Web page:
Policymakers Take Important Steps to Protect District Residents During Corona Virus Pandemic
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Last Tuesday, the D.C. Council passed the COVID-19 Response Emergency Amendment Act of 2020. This emergency legislation, which passed unanimously, takes several key steps to protect District residents in the midst of the current Corona Virus Pandemic. Last week, my Legal Aid colleagues shared their analyses of the Act, highlighting key protections for residents participating in social safety net programs and tenants, while also discussing the work that District agencies and the Council still need to do to address residents’ needs. Take a look at what they have to say below:

  • Public Benefits Law Unit Senior Staff Attorney Drake Hagner discusses the Act’s changes to Unemployment Insurance. These changes should make the program more accessible to workers who lose their jobs due to a variety of COVID-19-related events.
  • Public Benefits Law Unit Senior Staff Attorney Chelsea Sharon highlights the Act’s broader changes to public benefits programs, including language that allows the Mayor to grant extensions for a range of safety net programs, including SNAP (food stamps), TANF, and the DC Health Care Alliance during the current public health emergency. Chelsea also expresses our hope that D.C.’s Department of Human Services will process new applications for the programs quickly and maintain enough capacity at its Call Center to serve residents who need the agency’s help.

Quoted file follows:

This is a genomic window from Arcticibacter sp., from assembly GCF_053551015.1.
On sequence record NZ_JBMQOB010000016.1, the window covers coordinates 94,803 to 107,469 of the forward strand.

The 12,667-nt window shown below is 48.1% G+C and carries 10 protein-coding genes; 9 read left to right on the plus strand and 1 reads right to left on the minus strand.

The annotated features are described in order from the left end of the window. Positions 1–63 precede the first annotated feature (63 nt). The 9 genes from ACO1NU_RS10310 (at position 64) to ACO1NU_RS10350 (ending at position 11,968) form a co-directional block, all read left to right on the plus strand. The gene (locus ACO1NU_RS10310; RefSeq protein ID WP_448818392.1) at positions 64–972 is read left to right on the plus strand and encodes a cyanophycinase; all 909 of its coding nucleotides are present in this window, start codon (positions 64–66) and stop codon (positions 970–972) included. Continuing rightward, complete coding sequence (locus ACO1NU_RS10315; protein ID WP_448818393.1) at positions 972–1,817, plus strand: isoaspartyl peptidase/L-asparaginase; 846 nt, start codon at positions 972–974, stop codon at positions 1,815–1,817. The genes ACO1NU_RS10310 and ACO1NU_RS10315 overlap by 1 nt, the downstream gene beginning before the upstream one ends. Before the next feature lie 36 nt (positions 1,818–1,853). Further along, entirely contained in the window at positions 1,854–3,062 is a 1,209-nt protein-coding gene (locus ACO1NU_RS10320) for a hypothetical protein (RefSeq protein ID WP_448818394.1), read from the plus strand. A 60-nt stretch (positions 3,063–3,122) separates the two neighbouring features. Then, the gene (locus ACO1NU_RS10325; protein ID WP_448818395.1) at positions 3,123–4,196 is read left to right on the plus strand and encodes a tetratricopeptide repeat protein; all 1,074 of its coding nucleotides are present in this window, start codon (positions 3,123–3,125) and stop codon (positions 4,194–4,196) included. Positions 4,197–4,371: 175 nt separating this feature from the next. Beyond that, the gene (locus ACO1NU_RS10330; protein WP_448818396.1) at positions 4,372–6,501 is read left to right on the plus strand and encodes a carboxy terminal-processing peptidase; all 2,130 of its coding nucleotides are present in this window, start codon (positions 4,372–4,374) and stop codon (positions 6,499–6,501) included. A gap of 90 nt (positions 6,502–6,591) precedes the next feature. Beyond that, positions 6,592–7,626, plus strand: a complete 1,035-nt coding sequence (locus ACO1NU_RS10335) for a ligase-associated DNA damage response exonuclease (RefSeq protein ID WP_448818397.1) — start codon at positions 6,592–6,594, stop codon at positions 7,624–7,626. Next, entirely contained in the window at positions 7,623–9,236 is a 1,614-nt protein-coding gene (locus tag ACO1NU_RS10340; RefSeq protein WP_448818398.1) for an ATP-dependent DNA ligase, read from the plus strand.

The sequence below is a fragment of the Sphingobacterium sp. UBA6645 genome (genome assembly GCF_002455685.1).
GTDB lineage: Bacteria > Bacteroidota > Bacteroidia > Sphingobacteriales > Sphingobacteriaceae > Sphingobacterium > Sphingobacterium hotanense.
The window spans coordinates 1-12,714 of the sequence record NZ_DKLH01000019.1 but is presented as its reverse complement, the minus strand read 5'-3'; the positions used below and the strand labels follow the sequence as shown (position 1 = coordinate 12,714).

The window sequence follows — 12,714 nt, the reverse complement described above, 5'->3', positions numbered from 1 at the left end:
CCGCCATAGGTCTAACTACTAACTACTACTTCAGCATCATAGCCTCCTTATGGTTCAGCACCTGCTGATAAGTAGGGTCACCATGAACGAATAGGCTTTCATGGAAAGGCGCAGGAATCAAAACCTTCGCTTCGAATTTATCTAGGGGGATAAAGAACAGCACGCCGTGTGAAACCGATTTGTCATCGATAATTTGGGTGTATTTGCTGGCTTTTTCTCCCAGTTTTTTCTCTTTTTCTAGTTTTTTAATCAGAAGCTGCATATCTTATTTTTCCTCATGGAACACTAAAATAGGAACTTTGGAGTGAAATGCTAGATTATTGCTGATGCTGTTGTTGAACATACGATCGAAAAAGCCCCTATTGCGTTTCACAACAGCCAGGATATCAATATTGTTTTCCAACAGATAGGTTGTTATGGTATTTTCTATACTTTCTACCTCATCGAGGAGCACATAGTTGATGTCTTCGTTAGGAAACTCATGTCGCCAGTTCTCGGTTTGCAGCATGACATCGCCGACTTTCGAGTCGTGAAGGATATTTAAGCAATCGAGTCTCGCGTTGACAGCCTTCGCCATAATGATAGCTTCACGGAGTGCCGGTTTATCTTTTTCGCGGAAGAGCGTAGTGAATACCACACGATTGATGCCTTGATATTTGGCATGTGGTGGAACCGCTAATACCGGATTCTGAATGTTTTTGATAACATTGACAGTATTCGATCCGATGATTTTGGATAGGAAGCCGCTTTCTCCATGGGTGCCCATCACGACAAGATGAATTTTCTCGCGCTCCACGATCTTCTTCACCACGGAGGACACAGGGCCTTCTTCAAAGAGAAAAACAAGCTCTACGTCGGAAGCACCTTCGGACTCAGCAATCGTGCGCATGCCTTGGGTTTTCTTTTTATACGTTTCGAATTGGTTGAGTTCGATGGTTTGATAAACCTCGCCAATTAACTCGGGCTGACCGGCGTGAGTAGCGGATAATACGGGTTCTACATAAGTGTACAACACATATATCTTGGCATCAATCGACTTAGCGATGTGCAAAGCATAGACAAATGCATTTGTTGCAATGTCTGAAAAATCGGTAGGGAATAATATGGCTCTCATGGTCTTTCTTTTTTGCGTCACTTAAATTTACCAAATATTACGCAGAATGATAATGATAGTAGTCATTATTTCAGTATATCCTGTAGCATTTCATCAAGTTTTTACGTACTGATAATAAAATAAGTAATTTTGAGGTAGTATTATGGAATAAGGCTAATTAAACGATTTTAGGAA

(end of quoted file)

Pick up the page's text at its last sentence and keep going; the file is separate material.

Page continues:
• Housing Law Unit Supervising Attorney Beth Harrison discusses the Act’s protections for tenants, including language that stops landlords from carrying out evictions or charging late fees during the emergency. The Act also stops utility shut-offs, including electricity, water, and gas. Beth also emphasizes the importance of funding Emergency Rental Assistance in the District’s upcoming fiscal year 2021 budget so that households who suffer financial hardships during the pandemic do not ultimately lose their homes.
  • Consumer Law Unit Supervising Attorney Jennifer Lavallee identifies an important gap in the Act: It’s failure to stop foreclosure auctions during the public health emergency. There are serious consequences that could flow from this failure and we hope that the Council will correct this in future emergency legislation.

Legal Aid is monitoring implementation of the Act and continues to be in touch with the D.C. Council about areas where further action is needed. We appreciate the work that both the Mayor and the Council have done so far to protect District residents in this difficult time and we look forward to working with policymakers to address the range of ways in which this pandemic is affecting members of our client community.

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